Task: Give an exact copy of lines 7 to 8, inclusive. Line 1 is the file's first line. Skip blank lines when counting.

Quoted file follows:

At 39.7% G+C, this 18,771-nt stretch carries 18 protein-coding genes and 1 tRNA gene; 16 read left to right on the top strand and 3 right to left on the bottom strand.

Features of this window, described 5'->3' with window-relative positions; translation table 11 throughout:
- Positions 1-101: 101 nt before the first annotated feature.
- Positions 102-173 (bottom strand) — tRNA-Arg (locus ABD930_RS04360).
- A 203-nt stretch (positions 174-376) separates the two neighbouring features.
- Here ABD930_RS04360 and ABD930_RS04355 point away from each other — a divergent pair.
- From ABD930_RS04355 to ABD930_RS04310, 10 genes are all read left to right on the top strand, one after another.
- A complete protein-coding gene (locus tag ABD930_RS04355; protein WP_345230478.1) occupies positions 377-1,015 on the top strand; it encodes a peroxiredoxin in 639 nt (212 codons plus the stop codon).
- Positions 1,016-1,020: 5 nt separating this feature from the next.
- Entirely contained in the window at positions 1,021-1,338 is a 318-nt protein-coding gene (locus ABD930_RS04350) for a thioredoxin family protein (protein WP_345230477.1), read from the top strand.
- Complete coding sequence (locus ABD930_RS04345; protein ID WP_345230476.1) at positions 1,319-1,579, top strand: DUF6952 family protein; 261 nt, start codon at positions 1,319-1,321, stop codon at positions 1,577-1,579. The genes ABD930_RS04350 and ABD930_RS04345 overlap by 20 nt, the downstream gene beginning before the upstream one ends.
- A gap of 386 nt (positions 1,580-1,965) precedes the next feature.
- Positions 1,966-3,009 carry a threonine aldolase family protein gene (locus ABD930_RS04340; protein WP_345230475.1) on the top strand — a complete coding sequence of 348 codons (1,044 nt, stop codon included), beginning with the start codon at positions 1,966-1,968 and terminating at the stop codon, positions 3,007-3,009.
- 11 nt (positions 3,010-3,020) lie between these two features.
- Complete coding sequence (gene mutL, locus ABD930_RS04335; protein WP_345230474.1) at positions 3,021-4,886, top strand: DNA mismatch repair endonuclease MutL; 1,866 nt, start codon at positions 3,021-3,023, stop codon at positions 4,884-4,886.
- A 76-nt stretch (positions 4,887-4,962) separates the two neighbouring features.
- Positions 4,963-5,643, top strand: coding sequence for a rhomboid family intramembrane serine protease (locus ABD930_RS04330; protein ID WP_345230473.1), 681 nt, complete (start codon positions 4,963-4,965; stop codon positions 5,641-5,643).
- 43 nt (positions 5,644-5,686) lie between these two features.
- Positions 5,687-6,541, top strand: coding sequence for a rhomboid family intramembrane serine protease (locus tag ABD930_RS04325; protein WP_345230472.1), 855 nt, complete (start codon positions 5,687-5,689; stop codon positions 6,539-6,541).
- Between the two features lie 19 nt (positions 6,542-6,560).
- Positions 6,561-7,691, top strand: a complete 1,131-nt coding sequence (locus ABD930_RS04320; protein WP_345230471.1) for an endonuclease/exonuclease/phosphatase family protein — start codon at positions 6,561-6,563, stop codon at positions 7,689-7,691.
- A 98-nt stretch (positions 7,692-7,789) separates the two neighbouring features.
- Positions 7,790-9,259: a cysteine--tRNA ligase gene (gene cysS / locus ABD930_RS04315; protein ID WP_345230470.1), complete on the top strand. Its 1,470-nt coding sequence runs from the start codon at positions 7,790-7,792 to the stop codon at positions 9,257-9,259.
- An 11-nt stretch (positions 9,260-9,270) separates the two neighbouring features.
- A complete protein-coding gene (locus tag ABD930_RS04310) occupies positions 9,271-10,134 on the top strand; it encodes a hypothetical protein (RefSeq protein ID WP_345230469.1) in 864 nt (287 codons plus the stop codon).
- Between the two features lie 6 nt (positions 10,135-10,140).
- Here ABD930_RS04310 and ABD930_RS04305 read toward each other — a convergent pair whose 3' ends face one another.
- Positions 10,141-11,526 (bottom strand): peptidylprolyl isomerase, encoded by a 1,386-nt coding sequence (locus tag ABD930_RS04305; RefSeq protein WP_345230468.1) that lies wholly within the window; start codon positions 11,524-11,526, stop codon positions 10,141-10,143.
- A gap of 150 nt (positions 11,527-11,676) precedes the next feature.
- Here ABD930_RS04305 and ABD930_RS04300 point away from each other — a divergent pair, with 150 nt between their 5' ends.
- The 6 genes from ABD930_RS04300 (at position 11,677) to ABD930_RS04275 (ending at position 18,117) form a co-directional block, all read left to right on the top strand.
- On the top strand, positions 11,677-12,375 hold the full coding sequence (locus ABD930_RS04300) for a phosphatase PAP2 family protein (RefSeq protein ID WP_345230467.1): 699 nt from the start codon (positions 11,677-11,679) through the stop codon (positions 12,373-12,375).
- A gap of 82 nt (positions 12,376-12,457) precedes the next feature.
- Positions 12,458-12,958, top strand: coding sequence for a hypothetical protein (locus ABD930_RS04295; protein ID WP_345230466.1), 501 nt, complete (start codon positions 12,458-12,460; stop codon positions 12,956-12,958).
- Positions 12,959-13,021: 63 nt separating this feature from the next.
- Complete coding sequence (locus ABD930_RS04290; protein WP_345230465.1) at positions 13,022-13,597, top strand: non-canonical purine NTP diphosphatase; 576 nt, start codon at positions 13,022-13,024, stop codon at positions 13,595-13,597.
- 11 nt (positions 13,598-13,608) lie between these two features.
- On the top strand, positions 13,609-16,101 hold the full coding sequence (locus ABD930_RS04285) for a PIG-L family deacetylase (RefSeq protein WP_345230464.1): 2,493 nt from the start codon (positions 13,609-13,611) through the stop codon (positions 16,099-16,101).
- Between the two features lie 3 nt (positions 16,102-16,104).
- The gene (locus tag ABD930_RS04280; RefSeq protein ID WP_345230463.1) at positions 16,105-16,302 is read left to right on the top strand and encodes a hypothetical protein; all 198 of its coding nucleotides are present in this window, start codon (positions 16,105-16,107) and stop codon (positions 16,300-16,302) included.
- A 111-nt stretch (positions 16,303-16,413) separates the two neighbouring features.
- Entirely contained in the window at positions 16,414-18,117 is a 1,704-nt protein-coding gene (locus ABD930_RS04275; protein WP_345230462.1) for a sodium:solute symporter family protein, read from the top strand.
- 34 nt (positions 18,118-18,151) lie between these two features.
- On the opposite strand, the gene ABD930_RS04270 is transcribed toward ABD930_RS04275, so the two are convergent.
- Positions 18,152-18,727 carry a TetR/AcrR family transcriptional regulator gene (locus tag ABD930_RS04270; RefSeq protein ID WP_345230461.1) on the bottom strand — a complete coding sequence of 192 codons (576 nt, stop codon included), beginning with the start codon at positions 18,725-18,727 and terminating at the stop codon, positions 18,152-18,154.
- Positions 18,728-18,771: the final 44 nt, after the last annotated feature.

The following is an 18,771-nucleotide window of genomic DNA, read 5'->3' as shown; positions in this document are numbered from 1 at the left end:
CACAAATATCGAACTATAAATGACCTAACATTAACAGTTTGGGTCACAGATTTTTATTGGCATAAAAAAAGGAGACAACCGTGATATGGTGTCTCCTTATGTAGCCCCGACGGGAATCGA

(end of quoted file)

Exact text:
- From ABD930_RS04355 to ABD930_RS04310, 10 genes are all read left to right on the top strand, one after another.
- A complete protein-coding gene (locus tag ABD930_RS04355; protein WP_345230478.1) occupies positions 377-1,015 on the top strand; it encodes a peroxiredoxin in 639 nt (212 codons plus the stop codon).